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Inside Dental Technology
August 2019
Volume 10, Issue 8

Manufacturing Orthodontic Aligners Intelligently

Regulatory compliance must be a top concern

Scott Wright

Sequential aligners, also known as clear aligners, are advertised everywhere these days: in dentists' offices, in magazine articles, and even on television. As a dental laboratory operator, perhaps you have considered manufacturing them. While offering these aligners could be a great business opportunity for your laboratory, there are certain FDA regulations associated with this endeavor. Neglecting these requirements could lead to problems for your laboratory.

Did you know that sequential aligners are regulated as Class II medical devices in the US, requiring compliance to FDA regulations? This means that if your laboratory is manufacturing and marketing aligners, it must adhere to regulatory requirements or risk action from the FDA.

As a dental laboratory operator, you are responsible for staying on top of the regulatory landscape, but it can be difficult to uncover all of the complex layers involved in navigating the FDA's requirements. This is not because of a lack of intelligence, but rather a lack of regulatory intelligence. It is possible to educate yourself on the requirements, but you need to know how to best interpret these regulations and standards for your dental laboratory and the specific appliances and devices that you are manufacturing, particularly those sequential aligners. Regulatory knowledge comes from experience in the medical device industry and the ability to translate this experience for each specific manufacturer or dental laboratory. It means devising your dental laboratory's regulatory strategy and seeing it through to completion and beyond-intelligently.

The Benefits of a Quality Management System

Since the FDA regulates dental devices (including aligners) manufactured by dental laboratories the same as it regulates all other medical devices, the FDA requires laboratories to implement and maintain a quality management system (QMS) that is compliant with 21 CFR Part 820. This regulation outlines the specific requirements of a quality system, which are known as current good manufacturing practices (CGMPs). A QMS is a formalized business practice that defines management responsibilities for organizational structure, processes, procedures, and resources needed to meet product requirements, customer satisfaction, and continual improvement goals. When developing and implementing a QMS, the laboratory leaders must use good judgment in developing the system and ensure that the system is applicable to the laboratory.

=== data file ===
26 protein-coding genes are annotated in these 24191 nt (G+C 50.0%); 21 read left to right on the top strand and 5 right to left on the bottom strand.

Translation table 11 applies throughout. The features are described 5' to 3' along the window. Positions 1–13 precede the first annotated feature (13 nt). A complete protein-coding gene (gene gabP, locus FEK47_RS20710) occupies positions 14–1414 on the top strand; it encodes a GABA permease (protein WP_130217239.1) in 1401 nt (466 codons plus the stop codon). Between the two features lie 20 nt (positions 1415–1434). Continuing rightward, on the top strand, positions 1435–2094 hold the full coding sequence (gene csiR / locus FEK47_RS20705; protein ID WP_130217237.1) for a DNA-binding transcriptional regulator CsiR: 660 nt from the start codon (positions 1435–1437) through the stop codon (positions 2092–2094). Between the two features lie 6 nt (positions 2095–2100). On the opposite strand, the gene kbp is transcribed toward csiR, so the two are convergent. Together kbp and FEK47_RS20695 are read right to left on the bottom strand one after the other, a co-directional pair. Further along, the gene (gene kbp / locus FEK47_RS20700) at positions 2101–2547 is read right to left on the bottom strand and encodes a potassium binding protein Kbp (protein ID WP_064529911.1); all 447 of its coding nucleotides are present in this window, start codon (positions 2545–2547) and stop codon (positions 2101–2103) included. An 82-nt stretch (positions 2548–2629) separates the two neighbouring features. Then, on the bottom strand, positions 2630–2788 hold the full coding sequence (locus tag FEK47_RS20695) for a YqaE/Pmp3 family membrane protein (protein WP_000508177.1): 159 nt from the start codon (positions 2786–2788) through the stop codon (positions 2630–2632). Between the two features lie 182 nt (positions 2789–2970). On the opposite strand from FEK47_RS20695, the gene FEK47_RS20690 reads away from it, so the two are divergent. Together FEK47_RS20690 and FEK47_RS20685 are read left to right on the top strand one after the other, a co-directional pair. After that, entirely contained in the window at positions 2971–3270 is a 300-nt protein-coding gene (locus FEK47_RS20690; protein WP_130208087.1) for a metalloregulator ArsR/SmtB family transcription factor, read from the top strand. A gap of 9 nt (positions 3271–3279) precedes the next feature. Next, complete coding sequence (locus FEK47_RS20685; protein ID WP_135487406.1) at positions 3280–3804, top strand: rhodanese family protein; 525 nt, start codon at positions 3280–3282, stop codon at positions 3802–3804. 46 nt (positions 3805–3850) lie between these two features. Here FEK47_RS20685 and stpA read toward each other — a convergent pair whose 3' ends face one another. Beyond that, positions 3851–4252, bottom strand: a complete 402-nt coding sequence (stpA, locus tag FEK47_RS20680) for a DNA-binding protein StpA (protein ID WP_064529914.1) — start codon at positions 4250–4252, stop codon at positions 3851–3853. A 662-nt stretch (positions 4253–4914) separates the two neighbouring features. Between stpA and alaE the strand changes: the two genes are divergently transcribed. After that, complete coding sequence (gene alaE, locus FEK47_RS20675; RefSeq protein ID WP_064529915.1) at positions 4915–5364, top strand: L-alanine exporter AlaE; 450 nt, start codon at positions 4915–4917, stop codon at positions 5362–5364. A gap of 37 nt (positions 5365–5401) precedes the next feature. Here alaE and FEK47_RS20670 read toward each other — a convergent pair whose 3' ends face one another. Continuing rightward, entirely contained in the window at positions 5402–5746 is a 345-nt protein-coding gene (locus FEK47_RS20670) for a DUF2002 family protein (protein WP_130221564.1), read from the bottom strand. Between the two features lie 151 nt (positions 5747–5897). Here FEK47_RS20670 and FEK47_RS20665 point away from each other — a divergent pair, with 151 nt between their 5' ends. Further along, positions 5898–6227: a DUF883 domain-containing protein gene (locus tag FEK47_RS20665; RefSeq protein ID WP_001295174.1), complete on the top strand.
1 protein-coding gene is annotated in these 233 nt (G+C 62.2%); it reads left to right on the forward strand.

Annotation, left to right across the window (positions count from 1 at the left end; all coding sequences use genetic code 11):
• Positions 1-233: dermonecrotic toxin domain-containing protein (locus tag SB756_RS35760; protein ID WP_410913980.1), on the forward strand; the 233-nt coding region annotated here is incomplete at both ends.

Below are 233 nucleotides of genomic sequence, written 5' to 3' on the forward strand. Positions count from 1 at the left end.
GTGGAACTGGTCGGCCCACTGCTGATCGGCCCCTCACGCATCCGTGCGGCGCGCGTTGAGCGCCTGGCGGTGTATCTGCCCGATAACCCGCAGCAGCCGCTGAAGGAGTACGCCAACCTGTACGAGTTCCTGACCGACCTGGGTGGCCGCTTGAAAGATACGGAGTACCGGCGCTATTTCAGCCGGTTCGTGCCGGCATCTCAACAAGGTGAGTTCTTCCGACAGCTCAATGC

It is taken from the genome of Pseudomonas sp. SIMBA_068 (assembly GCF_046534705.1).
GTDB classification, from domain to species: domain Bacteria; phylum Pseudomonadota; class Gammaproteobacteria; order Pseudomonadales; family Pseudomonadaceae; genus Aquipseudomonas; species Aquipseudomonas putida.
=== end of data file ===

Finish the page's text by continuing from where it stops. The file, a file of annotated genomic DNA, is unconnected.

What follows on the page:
Not only can a QMS maintain compliance with FDA regulations, but a successful quality system will also be a daily benefit to your dental laboratory. A functional quality system can create operational excellence within your laboratory and give you a competitive advantage by minimizing mistakes, reducing laboratory downtime, and increasing customer satisfaction. A QMS will not only improve the day-to-day operation of your dental laboratory, but it can also improve the quality of the products you are delivering to your customers.

The 510(k) Filing Submission

A 510(k) is a premarket submission made to the FDA to demonstrate the device is at least as safe, effective, and substantially equivalent to an already legally marketed device known as a predicate device.  It is through this 510(k) system that the FDA assures that medical devices available in the United States are safe for human use. Each maker of aligners is required to register with the FDA as a manufacturer, and each laboratory must submit a 510(k) application for the aligners. The aligners must be added to the device listings for your laboratory that require a 510(k) designation prior to marketing, which include implant abutments, anti-snoring devices, orthodontic software, and sleep apnea appliances.

There are various types of 510(k) submissions to the FDA, and each has unique requirements. Navigating through these requirements can become daunting for a dental laboratory that is unfamiliar with these processes and regulations. In addition to having regulatory knowledge, it is important to know how to use that knowledge strategically.

Regulatory Strategy

In order to achieve all of this in a timely and cost-effective way, a regulatory strategy must be in place early in the process. Knowledge and experience working with regulatory bodies can help predict and effectively recover from any pitfalls. Understanding regulatory paths and their associated risks is key in planning your strategy.

Just like most wouldn't dream of representing themselves in court having only read a few law books, many laboratories would rather not navigate the regulatory waters alone. They can partner with an experienced regulatory and quality consultant who can gauge their unique requirements and act as a liaison with the agencies. Since the requirements constantly change, an expert can help identify changes, assess them based on each facility, and implement them.

All dental laboratory operators, regulatory professionals, and government agencies have a common goal: to allow doctors, dentists, and patients access to safe and effective products. Each laboratory just needs to make sure it is done intelligently.

About the Author

Scott Wright is the owner of A WRIGHT PATH, INC., in Moon Township, PA.

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